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Directly under the get_feature() function, you can see we configure the our ldclient(LaunchDarkly client) with an SDK key from our project/environment. Below this we create an object that evaluates the flag that we’re targeting, textReturn in this case. We feed that object a user object as well as a default flag value (this is useful for times where your application might become disconnected from LaunchDarkly for some reason.)

This is where things get really interesting. We look at that flag value, and determine if its True or False. If it's True (enabled), we have our application make an API call to the Star Wars API and return the result (and close our connection to the SDK afterwards, because cleaning up after yourself is the right thing to do). If it’s False (disabled), we return the previous code we had used earlier.

Save your code and reload your page. At the end of it all, your code should look like the following:

import requests
import os
import ldclient
from ldclient.config import Config
from flask import Flask, jsonify

app = Flask(__name__)

user = {
    "key": "aa0ceb",
    "firstName": "Mara",
    "lastName": "Jade",
    "email": "mjade@coruscant.gov",
    "custom": {
      "groups": ["Jedi"]
    }
}

@app.route("/")
def get_feature():  
    ldclient.set_config(Config("sdk-7e5424a3-01a1-43fb-93e1-f478f2bf9327"))
    show_feature = ldclient.get().variation("textReturn", user, "No Data")
    if show_feature == True:
        r = requests.get("https://swapi.dev/api/people/1/").json()
        ldclient.get().close()
        return jsonify(r)
    else:
        text = "The app is up!"
        return text

if __name__ == '__main__':
    app.run(debug=True)
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Note: Flask supports “hot-reloading” so the code should update as you save, but if something goes wrong, you may need to reload the application by cancelling the existing instance and running python3 main.py once again from the applications directory.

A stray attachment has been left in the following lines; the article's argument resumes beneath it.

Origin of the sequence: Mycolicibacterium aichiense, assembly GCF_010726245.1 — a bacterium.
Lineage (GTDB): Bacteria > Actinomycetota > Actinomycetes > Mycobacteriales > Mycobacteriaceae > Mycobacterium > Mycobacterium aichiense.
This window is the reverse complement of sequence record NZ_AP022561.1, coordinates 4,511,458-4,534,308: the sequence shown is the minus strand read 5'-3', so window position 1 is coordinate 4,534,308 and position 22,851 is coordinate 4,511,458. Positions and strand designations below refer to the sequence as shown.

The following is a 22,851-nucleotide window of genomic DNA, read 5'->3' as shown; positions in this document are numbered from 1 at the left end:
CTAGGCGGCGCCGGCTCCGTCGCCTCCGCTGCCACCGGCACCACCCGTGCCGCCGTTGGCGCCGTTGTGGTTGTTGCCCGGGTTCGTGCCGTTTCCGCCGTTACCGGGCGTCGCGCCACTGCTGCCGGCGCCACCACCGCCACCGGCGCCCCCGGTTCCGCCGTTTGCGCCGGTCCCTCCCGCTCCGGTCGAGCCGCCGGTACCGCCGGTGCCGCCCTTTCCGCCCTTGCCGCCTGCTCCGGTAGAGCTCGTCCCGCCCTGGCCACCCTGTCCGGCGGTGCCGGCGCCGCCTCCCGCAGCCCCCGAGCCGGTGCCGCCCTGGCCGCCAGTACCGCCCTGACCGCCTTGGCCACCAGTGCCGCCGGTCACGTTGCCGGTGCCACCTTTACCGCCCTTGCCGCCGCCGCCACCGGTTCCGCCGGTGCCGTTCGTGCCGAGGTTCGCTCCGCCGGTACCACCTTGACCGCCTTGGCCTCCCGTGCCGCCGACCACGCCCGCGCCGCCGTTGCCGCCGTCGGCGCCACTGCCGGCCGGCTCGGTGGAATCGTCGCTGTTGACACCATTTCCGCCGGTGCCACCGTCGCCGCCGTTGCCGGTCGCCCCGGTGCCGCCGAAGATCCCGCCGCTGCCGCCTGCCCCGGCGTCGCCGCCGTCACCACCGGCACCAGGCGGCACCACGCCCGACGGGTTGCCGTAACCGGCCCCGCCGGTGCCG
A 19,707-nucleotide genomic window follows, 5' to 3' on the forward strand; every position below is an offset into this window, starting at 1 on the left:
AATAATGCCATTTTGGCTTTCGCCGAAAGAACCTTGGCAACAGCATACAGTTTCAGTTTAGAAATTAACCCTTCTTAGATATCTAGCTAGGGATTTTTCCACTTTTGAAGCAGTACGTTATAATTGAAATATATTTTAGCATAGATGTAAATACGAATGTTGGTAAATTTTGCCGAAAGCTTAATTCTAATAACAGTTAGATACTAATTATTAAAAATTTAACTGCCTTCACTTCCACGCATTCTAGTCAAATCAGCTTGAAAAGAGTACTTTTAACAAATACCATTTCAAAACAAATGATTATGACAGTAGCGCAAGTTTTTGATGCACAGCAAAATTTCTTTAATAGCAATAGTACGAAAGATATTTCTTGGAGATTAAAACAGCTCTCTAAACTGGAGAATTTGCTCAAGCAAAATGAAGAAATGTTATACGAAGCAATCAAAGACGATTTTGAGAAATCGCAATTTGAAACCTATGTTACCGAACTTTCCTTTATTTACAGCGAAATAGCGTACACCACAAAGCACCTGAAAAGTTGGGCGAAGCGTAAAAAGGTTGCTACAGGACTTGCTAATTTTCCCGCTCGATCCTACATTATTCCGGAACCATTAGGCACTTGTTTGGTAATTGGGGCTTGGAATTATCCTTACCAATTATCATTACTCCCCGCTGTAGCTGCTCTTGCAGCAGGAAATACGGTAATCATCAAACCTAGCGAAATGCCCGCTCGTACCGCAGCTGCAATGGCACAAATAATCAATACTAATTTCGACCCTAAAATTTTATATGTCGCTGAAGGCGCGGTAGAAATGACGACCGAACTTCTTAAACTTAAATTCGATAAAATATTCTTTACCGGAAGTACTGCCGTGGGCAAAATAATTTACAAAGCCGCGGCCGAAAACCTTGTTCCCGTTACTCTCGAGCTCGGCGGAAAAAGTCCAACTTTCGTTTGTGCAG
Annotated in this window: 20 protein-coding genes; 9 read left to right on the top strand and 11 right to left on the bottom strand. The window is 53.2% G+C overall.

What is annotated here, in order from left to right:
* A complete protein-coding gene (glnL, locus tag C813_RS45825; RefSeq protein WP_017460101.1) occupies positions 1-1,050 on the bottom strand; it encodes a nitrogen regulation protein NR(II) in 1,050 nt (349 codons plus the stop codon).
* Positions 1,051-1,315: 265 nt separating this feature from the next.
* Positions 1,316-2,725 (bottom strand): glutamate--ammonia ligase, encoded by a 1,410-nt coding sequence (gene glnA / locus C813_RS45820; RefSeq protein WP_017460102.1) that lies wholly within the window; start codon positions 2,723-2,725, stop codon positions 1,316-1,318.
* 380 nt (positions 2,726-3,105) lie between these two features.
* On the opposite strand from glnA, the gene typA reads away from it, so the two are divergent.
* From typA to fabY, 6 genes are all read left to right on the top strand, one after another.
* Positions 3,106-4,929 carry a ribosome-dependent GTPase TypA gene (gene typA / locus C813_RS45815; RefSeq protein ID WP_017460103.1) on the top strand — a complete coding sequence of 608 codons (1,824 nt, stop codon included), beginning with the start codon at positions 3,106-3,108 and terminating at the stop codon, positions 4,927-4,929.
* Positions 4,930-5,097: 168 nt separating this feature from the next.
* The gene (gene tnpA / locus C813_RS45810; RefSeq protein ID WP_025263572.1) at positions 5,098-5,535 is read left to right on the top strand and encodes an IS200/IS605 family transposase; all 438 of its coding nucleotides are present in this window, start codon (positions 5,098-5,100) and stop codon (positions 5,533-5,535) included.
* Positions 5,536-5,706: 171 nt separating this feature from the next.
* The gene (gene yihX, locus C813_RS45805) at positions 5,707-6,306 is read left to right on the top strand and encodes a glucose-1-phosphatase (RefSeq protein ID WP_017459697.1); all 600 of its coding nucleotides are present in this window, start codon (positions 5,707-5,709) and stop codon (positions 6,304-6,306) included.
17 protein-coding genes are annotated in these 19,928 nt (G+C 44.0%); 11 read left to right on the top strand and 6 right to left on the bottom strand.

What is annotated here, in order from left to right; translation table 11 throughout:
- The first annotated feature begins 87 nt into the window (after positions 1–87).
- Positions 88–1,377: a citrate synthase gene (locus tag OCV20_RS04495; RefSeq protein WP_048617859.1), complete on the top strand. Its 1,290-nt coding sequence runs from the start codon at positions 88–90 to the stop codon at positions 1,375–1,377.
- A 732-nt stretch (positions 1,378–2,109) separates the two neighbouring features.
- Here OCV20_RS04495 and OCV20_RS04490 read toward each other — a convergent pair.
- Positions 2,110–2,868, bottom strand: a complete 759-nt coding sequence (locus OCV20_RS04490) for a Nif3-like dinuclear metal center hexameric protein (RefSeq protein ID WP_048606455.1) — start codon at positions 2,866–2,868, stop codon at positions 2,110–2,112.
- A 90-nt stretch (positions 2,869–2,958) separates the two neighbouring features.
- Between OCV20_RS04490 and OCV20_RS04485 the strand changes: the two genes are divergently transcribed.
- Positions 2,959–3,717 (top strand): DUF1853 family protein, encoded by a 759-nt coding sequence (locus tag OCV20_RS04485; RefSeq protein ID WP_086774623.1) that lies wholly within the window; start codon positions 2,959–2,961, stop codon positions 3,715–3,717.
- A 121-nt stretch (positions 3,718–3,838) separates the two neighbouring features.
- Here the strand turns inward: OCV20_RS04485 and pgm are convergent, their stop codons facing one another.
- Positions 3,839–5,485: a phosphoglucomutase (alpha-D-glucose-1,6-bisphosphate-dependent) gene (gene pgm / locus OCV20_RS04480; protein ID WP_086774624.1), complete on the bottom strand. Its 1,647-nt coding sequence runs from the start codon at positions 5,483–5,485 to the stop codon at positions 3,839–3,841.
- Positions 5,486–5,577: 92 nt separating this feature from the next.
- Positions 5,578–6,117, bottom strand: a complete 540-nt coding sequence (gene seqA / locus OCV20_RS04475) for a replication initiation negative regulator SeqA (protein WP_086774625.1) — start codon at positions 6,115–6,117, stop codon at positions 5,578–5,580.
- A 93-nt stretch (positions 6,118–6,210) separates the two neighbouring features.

When you reload the page - you should see the previous response still there (The app is up!). We’re almost there!

Enabling Our Shiny New Feature

Flip back into LaunchDarkly, and select “Enable” the textReturn flag we created earlier. Assuming everything went successfully, you should see the following flow occur!

Flag flow

Putting it in Context!

This was a very basic example, but it highlights an extremely common flow of developers adding new functionality to applications. In our sample, we went from a static text return to returning the results of an external API call. When the flag was on, we saw the new functionality present, when it was off, we saw our previous code.

What if we had made a mistake on the way we were returning the data and it caused errors in the application? Disabling the new functionality would’ve been as simple as “disabling” the flag again. This configuration was set to use a single user, but it’s easily adaptable to multiple users which opens the door to targeting based rollouts as well as user specific targeting.

This sample, while functional, isn’t terribly useful (sticking with the “Star Wars” theme, our application is a bit like Tatooine right now; a mostly barren desert planet). We can return data from the external API - but it’s not setup in a “human readable” fashion. The more common approach would be to return parts of this information into a table that we could then interact with. This sure sounds like a new feature!

In our next blog (in a galaxy not so far away) we will explore making our page a bit more visually appealing, and more functional, using LaunchDarkly. Keep an eye out for it!

For now, I hope you enjoyed the first steps on our journey to being a Feature Flag Jedi (we might have just taken the analogy too far…). May the force be with you!